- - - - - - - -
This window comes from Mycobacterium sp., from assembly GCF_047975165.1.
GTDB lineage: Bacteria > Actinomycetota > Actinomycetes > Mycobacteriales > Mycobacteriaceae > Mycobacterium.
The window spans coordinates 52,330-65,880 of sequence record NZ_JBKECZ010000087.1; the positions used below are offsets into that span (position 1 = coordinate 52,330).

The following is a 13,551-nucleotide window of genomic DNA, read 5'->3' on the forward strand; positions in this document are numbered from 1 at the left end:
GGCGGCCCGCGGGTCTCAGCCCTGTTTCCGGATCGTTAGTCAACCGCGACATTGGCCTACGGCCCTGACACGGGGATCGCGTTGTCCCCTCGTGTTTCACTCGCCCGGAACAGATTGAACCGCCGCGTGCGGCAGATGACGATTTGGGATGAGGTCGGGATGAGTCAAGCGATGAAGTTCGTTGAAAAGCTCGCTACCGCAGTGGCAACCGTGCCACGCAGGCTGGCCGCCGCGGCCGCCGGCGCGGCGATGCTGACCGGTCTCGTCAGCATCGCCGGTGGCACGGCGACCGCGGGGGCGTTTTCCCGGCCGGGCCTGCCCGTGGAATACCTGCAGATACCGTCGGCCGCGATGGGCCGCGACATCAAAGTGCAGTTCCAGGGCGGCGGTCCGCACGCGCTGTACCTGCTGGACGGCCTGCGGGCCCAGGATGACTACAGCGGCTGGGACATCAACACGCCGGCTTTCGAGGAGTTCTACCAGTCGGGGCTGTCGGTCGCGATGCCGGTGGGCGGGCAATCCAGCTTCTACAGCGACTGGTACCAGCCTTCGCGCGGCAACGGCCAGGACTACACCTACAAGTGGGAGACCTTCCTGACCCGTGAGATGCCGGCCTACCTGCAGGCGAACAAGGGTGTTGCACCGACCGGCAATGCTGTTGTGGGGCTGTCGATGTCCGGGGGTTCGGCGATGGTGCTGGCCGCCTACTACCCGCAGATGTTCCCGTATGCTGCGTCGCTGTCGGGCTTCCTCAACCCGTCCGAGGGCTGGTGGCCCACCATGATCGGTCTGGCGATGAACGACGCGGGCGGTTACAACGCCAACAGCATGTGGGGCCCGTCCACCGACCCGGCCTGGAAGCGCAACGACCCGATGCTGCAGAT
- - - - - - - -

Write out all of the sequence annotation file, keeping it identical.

This window comes from Mycobacterium sp., from assembly GCF_047975165.1.
GTDB lineage: Bacteria > Actinomycetota > Actinomycetes > Mycobacteriales > Mycobacteriaceae > Mycobacterium.
The window spans coordinates 52,330-65,880 of sequence record NZ_JBKECZ010000087.1; the positions used below are offsets into that span (position 1 = coordinate 52,330).

The following is a 13,551-nucleotide window of genomic DNA, read 5'->3' on the forward strand; positions in this document are numbered from 1 at the left end:
GGCGGCCCGCGGGTCTCAGCCCTGTTTCCGGATCGTTAGTCAACCGCGACATTGGCCTACGGCCCTGACACGGGGATCGCGTTGTCCCCTCGTGTTTCACTCGCCCGGAACAGATTGAACCGCCGCGTGCGGCAGATGACGATTTGGGATGAGGTCGGGATGAGTCAAGCGATGAAGTTCGTTGAAAAGCTCGCTACCGCAGTGGCAACCGTGCCACGCAGGCTGGCCGCCGCGGCCGCCGGCGCGGCGATGCTGACCGGTCTCGTCAGCATCGCCGGTGGCACGGCGACCGCGGGGGCGTTTTCCCGGCCGGGCCTGCCCGTGGAATACCTGCAGATACCGTCGGCCGCGATGGGCCGCGACATCAAAGTGCAGTTCCAGGGCGGCGGTCCGCACGCGCTGTACCTGCTGGACGGCCTGCGGGCCCAGGATGACTACAGCGGCTGGGACATCAACACGCCGGCTTTCGAGGAGTTCTACCAGTCGGGGCTGTCGGTCGCGATGCCGGTGGGCGGGCAATCCAGCTTCTACAGCGACTGGTACCAGCCTTCGCGCGGCAACGGCCAGGACTACACCTACAAGTGGGAGACCTTCCTGACCCGTGAGATGCCGGCCTACCTGCAGGCGAACAAGGGTGTTGCACCGACCGGCAATGCTGTTGTGGGGCTGTCGATGTCCGGGGGTTCGGCGATGGTGCTGGCCGCCTACTACCCGCAGATGTTCCCGTATGCTGCGTCGCTGTCGGGCTTCCTCAACCCGTCCGAGGGCTGGTGGCCCACCATGATCGGTCTGGCGATGAACGACGCGGGCGGTTACAACGCCAACAGCATGTGGGGCCCGTCCACCGACCCGGCCTGGAAGCGCAACGACCCGATGCTGCAGAT